Richard Wagner, Das Rheingold
Christian van Horn, bass baritone (Donner)
Benjamin Bruns, tenor (Froh)
Burkhard Ulrich, tenor (Loge)
Elisabeth Kulman, mezzo soprano (Fricka)
Annette Dasch, soprano (Freia)
Janina Baechle, mezzo soprano (Erda)
Symphonieorchester des Bayerischen Rundfunks
Conducted by Simon Rattle
BR Klassik 900133 (2 CDs)
Matthias Goerne, baritone (Wotan)
, bass baritone (Donner)
, tenor (Froh)
, tenor (Loge)
, mezzo soprano (Fricka)
, soprano (Freia)
, soprano (Erda)
Naxos Blu-Ray Audio NBD 0049 (also available in CD)
These performances of the opening drama of Wagner’s Ring both originate in concert performances. The Rattle production was recorded over two days at the Hwerkulessaal in Munich (April 24-25, 2014), while van Zweden and the Hong Kong Philharmonic were recorded at the Hong Kong Cultural Center Concert Hall (January 22 and 24, 2015). The van Zweden Rheingold is the beginning of a complete Ring for Naxos, but I am not aware of similar plans from BR Klassik for Simon Rattle and the Symphonieorchester des Bayerischen Rundfunks.
Concert performances have some, but by no means all, of the immediacy and power of a live recording. At the same time, though, they provide a more controlled environment for acoustic fine-tuning and post-production editing, particularly important for the Naxos issue, which is (to the best of my knowledge) the first Wagner music drama to be recorded in Blu-Ray audio. Both recordings have excellent sound quality – although the Blu-Ray disc version of van Zweden’s performance seems to have been recorded at rather a low volume.
The Hong Kong Philharmonic is not known as a Wagner orchestra, but it clearly has aspirations in that direction. The current Ring project is the first cycle undertaken by a Chinese orchestra. Jaap van Zweden, who is simultaneously music director at the Hong Kong Philharmonic and at the Dallas Symphony, is a good choice for the podium. He is an excellent Bruckner conductor and his concert performance of Parsifal with the Netherlands Radio Philharmonic (on Challenge Classics) was well received, and deservedly so. The Symphonieorchester des Baterischen Rundfunks operates of course at a different level of visibility, particularly with Sir Simon Rattle at the helm. Wagner, however, is relatively under-represented in Rattle’s repertoire and discography, with his first Ring conducted at the Festival d’Aix-en-Provence from 2007 – 2009 (and subsequently released on Blu-Ray).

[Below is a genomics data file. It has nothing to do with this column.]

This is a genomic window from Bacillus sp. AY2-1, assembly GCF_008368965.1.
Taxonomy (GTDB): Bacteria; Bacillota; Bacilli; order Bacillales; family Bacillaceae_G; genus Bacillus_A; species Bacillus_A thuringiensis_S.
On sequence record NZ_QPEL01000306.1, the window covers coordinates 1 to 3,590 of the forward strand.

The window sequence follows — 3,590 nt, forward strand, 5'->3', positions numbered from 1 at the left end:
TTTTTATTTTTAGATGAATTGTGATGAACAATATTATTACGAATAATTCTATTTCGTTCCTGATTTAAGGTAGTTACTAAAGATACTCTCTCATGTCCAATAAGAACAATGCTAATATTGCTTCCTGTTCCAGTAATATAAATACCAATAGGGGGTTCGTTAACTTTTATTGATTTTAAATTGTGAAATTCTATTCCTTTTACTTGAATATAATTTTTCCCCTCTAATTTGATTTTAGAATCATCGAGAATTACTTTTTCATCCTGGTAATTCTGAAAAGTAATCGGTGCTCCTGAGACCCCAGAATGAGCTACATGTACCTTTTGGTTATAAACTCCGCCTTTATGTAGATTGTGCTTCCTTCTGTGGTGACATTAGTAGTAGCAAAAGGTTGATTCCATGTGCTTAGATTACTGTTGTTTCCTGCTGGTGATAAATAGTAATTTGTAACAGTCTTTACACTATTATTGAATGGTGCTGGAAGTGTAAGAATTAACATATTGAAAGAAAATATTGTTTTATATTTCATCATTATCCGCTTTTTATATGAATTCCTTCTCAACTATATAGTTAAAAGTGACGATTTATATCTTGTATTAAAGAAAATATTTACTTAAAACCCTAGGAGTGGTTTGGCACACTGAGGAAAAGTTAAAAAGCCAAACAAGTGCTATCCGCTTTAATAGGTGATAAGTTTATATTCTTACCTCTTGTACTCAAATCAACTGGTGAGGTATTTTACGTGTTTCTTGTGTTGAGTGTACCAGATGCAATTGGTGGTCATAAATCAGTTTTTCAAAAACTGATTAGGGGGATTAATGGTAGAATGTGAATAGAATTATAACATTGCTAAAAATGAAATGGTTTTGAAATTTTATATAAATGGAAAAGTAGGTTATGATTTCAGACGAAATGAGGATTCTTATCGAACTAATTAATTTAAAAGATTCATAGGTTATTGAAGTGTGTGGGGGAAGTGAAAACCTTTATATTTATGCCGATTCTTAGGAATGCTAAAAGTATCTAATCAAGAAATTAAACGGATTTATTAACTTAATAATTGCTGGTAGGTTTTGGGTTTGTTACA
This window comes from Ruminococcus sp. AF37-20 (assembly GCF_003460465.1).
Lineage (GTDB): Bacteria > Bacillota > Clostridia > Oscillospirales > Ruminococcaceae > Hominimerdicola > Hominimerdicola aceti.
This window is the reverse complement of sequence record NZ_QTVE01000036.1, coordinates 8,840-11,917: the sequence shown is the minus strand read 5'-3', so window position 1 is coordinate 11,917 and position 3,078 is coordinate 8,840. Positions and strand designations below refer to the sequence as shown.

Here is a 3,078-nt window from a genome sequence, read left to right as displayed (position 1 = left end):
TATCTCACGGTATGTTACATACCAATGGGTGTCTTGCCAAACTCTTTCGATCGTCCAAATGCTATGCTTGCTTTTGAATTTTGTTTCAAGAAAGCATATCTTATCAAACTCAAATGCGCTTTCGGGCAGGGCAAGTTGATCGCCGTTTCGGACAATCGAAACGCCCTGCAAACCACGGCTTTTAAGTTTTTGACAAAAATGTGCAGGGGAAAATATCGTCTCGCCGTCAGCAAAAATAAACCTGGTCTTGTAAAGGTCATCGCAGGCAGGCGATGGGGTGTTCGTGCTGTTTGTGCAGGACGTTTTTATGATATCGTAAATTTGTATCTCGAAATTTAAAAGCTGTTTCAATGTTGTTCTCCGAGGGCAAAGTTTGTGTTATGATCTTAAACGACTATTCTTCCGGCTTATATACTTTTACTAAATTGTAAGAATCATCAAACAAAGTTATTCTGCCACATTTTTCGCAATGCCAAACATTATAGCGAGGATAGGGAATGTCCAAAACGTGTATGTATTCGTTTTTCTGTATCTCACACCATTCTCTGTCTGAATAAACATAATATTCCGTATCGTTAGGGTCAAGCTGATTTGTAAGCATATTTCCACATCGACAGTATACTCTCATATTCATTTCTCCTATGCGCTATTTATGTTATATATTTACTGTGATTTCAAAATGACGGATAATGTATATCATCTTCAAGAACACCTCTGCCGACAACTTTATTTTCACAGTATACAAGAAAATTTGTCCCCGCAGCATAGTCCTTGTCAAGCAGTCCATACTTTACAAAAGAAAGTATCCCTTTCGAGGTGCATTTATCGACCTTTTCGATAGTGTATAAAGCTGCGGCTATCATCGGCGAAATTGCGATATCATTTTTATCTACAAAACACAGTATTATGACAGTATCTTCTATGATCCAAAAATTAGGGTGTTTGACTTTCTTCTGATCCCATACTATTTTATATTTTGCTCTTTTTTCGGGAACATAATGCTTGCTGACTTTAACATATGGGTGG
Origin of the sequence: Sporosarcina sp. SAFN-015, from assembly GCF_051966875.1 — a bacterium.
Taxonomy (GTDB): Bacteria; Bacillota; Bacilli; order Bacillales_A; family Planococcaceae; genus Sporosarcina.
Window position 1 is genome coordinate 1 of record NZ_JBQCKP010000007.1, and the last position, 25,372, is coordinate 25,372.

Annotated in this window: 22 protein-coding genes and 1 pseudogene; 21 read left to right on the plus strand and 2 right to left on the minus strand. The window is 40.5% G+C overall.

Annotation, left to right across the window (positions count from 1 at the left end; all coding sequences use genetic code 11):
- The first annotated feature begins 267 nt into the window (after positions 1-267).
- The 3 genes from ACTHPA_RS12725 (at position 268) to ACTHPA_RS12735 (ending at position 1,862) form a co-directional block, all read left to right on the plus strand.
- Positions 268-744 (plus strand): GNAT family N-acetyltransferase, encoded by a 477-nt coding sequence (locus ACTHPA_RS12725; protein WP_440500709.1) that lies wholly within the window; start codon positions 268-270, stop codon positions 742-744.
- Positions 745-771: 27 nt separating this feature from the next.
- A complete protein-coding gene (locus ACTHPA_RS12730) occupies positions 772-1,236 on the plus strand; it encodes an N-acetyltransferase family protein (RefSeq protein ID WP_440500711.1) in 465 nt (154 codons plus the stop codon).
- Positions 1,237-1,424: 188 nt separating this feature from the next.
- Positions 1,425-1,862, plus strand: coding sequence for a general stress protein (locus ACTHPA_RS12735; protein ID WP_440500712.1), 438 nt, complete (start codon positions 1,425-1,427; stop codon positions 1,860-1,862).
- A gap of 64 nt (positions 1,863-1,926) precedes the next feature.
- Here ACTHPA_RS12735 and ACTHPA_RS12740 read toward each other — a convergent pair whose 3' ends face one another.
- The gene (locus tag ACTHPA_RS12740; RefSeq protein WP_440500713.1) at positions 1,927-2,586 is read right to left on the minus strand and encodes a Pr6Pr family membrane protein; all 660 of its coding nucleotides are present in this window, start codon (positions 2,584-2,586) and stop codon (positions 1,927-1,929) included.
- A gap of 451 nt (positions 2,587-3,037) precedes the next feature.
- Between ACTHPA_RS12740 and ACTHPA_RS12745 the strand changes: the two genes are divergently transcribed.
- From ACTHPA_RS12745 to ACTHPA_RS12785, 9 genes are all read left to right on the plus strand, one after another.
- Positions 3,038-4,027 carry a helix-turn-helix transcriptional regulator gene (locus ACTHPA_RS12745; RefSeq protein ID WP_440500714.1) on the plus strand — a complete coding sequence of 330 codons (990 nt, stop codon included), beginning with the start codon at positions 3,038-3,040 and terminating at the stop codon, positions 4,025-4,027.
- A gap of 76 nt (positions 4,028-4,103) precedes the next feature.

Of the two conductors Rattle has much more fluidity, particularly with the strings. Van Zweden is flatter and communicates less energy and momentum. The contrast is particularly clear in the closing minutes of the Prelude, which Van Zweden conducts like the prelude to Das Rheingold, whereas Rattle shapes it as the prelude to the entire Ring cycle. Throughout the performance Rattle is more effective at foregrounding the forward-looking references in the score.
The Hong Kong Philharmonic is most effective in the more intimate, chamber-like sections, but falls somewhat short when drama is called for – such as, for example, the journeys to and from Nibelheim – not helped by occasional disjointedness in, e.g., the scene with the giants. Rattle, in contrast, is at the monumental end of the spectrum. I think that this works well for him in Das Rheingold, which is not easy to bring off (as a single uninterrupted block of music of well over two hours, without any of the cycle’s signature episodes). Interestingly, van Zweden is 10 minutes or so longer than Rattle.
Of the two casts the finest single vocal performance comes from Matthias Goerne as Wotan. As a highly experienced lieder singer his enunciation and articulation are of course excellent, and he has the vocal presence to sing Wotan successfully. We will have to wait until Die Walküre to see how Goerne copes with the real depths of the character, but all the indications are very promising. Michael Volle’s Wotan for Simon Rattle is definitely lighter and overall less impressive, but still dramatically satisfying.
In fact, there are no real weak links in the chain in either performance. Highlights from van Zweden’s cast include Kim Begley’s Loge and Michelle de Young’s Fricka. The first is sung without the tendency to caricature that some singers feel necessary in Loge, while Fricka is less petulant than she often appears. Burkhard Ulrich and Elisabeth Kulman sing the same roles well for Rattle. Peter Sidhom’s Alberich (in the Hong Kong cast) has fine moments, but the performance is marred by exaggeration at crucial moments (e.g. both of Alberich’s curses). I found Rattle’s Alberich (Tomasz Konieczny) more balanced. Rattle’s Erda (Janina Baechle) has a fine tone, but sounds a little too light for the weight of her message. The various giants and gods are all well sung, with Kwangchul Youn’s Fasolt (for van Zweden) particularly standing out.
Both of these sets have their merits. There is some very fine singing from van Zweden’s cast, particularly Matthias Goerne, while Rattle and the Symphonieorchester des Bayerischen Rundfunks take the orchestral honors. The Hong Kong performance has the advantage of being recorded on Blu-Ray audio and offers a surround sound option (DTS-HD 5.1). I don’t think that either will force its way to the front of a very large field, but each is certainly worth listening to, and I look forward to the next installments of van Zweden’s cycle with the Hong Kong Philharmonic.